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Selecting Cells using Excel VBA Macros - Absolute
Part three of a four-part series of blogs
This blog gives the various possible ways to select cells, ranges, columns and rows using Visual Basic for Applications in Excel. Useful for the VBA newbie, but even gurus might find one or two commands they'd missed!
Sometimes you'll want to select entire rows or columns, or even every cell in a worksheet. Here's how:
You can do this using the Columns collection. For example:
'select one column
'select several columns
The above macro would select column B, then columns B through to D:
The result of running the above macro.
Note that you can select a single column by number too - for example, Columns(2).Select - but this method doesn't work for a range of columns.
You can select rows in the same way, but using the Rows collection:
'select one row
'select several rows
The above routine would leave rows 2 through to 4 selected:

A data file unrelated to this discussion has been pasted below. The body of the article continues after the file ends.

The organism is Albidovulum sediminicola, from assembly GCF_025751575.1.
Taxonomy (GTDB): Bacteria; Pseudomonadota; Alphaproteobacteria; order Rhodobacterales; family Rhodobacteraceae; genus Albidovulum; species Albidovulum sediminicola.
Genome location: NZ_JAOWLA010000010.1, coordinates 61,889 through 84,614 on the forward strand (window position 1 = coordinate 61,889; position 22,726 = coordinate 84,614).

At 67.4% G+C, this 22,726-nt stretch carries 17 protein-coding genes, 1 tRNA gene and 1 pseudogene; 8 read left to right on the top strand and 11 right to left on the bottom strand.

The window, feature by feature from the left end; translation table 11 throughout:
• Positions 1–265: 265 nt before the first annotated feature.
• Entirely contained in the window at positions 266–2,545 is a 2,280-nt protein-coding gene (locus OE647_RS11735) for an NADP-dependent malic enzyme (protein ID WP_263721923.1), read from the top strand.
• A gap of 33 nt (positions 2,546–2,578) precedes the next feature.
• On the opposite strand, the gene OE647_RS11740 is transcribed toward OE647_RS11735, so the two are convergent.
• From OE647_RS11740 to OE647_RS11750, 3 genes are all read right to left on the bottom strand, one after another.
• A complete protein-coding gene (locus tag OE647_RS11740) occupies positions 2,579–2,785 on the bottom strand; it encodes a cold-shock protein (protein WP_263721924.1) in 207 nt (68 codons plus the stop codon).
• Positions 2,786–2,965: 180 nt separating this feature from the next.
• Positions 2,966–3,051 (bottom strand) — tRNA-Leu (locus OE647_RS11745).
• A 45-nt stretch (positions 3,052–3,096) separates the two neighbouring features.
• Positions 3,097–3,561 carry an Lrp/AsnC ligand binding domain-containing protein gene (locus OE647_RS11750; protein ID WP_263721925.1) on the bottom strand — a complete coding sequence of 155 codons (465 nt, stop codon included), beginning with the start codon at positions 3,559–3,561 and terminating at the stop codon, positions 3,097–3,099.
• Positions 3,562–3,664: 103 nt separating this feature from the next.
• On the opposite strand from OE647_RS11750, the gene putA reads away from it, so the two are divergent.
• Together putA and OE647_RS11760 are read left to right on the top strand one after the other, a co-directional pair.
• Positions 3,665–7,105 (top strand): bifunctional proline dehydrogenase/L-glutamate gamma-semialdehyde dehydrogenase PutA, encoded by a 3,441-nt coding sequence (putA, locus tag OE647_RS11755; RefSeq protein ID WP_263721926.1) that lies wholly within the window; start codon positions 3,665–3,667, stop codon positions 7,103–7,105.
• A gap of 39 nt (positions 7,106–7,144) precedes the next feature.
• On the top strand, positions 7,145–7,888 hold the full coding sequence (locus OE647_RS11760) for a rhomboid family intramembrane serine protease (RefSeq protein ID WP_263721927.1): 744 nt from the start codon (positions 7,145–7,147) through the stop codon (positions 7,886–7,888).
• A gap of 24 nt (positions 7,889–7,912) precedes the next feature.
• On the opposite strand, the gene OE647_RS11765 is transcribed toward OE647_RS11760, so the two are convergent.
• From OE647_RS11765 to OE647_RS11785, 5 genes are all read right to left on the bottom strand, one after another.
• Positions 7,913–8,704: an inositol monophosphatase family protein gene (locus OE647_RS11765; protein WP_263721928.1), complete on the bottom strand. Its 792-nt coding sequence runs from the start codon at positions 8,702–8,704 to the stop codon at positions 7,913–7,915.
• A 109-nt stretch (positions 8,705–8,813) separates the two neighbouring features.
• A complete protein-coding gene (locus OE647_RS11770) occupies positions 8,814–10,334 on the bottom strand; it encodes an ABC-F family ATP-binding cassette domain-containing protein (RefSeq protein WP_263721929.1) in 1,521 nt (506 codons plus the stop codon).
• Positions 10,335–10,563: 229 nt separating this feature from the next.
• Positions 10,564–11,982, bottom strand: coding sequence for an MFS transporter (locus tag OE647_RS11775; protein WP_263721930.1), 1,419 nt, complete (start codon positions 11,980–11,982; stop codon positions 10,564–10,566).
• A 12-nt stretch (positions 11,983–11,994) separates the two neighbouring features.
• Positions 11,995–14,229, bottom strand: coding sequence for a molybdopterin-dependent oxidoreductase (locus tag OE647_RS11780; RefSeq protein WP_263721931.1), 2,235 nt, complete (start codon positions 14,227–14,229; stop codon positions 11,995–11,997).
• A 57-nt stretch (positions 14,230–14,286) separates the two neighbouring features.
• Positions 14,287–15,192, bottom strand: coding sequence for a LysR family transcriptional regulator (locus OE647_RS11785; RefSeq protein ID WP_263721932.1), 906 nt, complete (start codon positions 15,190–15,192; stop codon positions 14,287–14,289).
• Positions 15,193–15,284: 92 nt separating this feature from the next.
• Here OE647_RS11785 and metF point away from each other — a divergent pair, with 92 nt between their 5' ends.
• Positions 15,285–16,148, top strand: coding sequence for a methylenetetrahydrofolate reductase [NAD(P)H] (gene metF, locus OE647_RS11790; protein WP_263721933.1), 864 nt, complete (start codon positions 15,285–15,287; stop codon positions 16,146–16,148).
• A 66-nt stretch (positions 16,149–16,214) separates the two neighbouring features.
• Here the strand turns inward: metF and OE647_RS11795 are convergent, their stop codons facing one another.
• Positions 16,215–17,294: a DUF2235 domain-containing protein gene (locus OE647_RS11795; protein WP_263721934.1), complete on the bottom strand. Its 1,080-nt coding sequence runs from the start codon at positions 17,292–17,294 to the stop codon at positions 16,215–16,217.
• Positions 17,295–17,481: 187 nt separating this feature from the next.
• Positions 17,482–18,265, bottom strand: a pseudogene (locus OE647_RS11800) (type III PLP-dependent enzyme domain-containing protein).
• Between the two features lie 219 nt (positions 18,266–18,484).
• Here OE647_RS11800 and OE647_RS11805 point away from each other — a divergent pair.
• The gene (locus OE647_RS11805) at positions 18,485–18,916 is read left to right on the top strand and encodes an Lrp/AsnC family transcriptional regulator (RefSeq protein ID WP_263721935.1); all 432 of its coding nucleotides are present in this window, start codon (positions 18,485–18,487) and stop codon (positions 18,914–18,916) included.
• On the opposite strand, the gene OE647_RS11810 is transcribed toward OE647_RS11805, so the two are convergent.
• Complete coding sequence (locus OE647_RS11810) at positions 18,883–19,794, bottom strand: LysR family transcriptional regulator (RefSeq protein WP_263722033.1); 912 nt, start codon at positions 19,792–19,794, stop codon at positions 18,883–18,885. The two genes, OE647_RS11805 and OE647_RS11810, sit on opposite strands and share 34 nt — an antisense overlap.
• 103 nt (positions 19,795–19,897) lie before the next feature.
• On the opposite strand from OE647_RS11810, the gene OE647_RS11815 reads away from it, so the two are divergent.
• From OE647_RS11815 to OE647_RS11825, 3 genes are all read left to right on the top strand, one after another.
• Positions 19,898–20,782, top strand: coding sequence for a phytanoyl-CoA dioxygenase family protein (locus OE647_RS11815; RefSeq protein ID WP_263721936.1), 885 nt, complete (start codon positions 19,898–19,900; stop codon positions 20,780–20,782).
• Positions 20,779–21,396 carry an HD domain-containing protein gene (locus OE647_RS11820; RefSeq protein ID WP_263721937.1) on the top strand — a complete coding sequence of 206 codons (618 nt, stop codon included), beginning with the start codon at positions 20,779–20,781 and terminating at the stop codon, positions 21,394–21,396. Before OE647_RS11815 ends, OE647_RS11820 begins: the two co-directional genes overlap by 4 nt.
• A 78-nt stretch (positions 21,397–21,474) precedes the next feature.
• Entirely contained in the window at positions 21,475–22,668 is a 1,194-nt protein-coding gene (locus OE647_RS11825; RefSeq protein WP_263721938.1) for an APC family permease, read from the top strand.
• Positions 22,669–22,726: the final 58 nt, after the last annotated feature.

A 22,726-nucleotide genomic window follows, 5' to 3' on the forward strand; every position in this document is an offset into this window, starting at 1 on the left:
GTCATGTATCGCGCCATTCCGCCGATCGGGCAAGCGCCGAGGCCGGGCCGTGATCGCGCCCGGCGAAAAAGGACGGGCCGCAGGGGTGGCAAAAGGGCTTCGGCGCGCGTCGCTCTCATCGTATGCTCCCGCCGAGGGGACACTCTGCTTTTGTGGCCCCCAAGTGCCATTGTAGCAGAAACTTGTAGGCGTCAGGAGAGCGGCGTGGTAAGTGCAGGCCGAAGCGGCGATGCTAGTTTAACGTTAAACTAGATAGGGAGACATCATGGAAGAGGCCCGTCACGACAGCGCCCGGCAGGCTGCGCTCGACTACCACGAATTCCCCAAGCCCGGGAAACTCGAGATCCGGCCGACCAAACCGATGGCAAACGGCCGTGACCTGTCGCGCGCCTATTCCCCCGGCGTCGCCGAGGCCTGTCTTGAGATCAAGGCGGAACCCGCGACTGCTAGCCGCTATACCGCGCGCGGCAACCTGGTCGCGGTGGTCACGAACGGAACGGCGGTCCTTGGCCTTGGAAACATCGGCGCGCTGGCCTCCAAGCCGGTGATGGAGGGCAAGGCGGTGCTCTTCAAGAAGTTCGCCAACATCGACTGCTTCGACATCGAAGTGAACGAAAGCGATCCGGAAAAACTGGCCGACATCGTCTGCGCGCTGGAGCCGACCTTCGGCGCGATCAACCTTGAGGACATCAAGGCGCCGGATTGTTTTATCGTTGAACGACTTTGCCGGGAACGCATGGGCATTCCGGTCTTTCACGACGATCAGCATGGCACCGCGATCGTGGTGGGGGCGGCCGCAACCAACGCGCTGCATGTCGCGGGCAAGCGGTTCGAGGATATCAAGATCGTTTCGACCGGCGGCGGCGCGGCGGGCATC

The results of running the macro above.
Note that as for columns you can dispense with the quotation marks if you're selecting a single row. So Rows(2).Select would also select the second row.
In Excel you can select every single cell by clicking on the square at the top left corner of a worksheet:
Click on the square shown to select every cell in a worksheet.
The VBA equivalent command to select every single cell in a sheet is:
'select every cell in a worksheet
Having seen how to select cells, rows and columns, it's time to complete the picture by showing some of the less commonly used selection commands.
|Parts of this blog|
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